Published online by Cambridge University Press: 01 January 2000
Background. There is considerable disagreement about what happens to the risk of anxiety and depression disorders and symptoms as people get older.
Methods. A search was made for studies that examine the occurrence of anxiety, depression or general distress across the adult life span. To be included, a study had to involve a general population sample ranging in age from at least the 30s to 65 and over and use the same assessment method at each age.
Results. There was no consistent pattern across studies for age differences in the occurrence of anxiety, depression or distress. The most common trend found was for an initial rise across age groups, followed by a drop. Two major factors producing this variability in results were age biases in assessment of anxiety and depression and the masking effect of other risk factors that vary with age. When other risk factors were statistically controlled, a more consistent pattern emerged, with most studies finding a decrease in anxiety, depression and distress across age groups. This decrease cannot be accounted for by exclusion of elderly people in institutional care from epidemiological surveys or by selective mortality of people with anxiety or depression.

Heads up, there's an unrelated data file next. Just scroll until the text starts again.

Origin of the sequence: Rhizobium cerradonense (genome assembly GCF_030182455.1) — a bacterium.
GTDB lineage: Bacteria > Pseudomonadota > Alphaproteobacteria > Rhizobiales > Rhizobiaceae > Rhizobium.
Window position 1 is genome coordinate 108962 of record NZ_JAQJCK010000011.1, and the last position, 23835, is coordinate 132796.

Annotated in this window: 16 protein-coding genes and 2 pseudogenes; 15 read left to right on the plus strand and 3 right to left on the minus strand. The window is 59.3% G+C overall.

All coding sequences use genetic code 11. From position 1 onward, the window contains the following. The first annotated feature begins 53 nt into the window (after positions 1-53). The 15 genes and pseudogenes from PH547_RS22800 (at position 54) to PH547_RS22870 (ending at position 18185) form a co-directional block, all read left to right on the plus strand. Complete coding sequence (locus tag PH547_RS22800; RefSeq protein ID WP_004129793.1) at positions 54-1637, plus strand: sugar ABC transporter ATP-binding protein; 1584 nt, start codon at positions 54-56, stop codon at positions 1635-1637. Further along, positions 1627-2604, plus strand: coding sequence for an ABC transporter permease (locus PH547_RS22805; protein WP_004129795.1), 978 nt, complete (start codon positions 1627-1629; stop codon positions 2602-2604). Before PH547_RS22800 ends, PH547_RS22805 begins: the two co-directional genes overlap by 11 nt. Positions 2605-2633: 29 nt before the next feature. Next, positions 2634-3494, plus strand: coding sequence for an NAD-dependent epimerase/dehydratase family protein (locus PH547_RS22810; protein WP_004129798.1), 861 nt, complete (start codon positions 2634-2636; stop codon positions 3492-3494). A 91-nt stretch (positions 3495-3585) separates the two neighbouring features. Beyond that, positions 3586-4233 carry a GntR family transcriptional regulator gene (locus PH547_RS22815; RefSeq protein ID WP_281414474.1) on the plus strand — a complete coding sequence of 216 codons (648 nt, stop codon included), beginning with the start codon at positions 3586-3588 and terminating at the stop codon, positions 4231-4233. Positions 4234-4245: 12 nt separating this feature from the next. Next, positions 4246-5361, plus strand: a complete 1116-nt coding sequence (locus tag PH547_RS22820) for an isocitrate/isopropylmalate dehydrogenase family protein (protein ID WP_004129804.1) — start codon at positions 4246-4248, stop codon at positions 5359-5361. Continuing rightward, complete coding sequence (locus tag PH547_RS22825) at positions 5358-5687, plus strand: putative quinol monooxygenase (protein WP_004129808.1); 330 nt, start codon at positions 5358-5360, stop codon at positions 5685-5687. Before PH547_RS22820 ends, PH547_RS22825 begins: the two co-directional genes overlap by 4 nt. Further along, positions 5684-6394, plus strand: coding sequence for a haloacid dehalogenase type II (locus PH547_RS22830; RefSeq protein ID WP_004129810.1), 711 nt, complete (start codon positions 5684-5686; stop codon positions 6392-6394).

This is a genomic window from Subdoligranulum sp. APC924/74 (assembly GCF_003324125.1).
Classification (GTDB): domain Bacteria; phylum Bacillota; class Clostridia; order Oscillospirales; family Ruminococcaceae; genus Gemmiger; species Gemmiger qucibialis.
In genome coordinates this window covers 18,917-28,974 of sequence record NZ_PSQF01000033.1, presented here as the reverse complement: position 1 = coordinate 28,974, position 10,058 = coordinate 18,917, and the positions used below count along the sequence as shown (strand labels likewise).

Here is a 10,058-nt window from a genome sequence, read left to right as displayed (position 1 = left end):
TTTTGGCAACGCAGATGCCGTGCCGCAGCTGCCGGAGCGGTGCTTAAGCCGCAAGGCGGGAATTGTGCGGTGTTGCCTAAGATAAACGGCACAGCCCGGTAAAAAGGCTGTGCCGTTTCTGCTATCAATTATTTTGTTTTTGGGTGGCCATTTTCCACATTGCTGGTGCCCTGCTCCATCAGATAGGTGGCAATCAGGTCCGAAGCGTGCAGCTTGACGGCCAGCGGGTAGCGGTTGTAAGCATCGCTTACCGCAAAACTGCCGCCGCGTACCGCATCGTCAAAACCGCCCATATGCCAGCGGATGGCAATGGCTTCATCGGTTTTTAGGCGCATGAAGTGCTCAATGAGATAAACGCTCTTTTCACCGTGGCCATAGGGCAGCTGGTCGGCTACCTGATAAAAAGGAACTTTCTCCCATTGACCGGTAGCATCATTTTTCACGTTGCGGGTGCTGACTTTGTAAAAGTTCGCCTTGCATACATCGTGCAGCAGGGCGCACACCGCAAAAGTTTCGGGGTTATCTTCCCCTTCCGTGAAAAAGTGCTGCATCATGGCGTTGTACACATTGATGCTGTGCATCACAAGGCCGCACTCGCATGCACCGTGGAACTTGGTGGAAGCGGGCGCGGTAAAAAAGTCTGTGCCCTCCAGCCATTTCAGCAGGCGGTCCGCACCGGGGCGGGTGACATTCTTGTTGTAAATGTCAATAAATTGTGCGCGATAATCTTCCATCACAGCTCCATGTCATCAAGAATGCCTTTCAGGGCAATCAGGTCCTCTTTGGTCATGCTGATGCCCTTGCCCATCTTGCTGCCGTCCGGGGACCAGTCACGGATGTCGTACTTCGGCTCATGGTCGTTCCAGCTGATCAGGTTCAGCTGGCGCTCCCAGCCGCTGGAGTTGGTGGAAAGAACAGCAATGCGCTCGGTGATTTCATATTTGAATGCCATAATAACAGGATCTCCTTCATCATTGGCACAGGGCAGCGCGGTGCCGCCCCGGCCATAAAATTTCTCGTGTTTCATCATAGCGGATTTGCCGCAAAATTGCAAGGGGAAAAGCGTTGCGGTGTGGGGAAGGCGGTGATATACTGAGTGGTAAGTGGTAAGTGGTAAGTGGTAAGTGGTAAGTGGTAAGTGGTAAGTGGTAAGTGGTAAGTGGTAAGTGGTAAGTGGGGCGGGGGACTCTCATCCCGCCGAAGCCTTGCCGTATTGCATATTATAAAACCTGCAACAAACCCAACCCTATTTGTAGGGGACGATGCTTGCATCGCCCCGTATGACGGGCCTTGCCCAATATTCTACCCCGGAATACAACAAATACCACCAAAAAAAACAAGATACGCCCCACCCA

Conclusion. There is some evidence that ageing is associated with an intrinsic reduction in susceptibility to anxiety and depression. However, longitudinal studies covering the adult life span are needed to distinguish ageing from cohort effects. More attention needs to be given to understanding the mechanism behind any ageing-related reduction in risk for anxiety and depression with age. Possible factors are decreased emotional responsiveness with age, increased emotional control and psychological immunization to stressful experiences.
Full text views reflects PDF downloads, PDFs sent to Google Drive, Dropbox and Kindle and HTML full text views.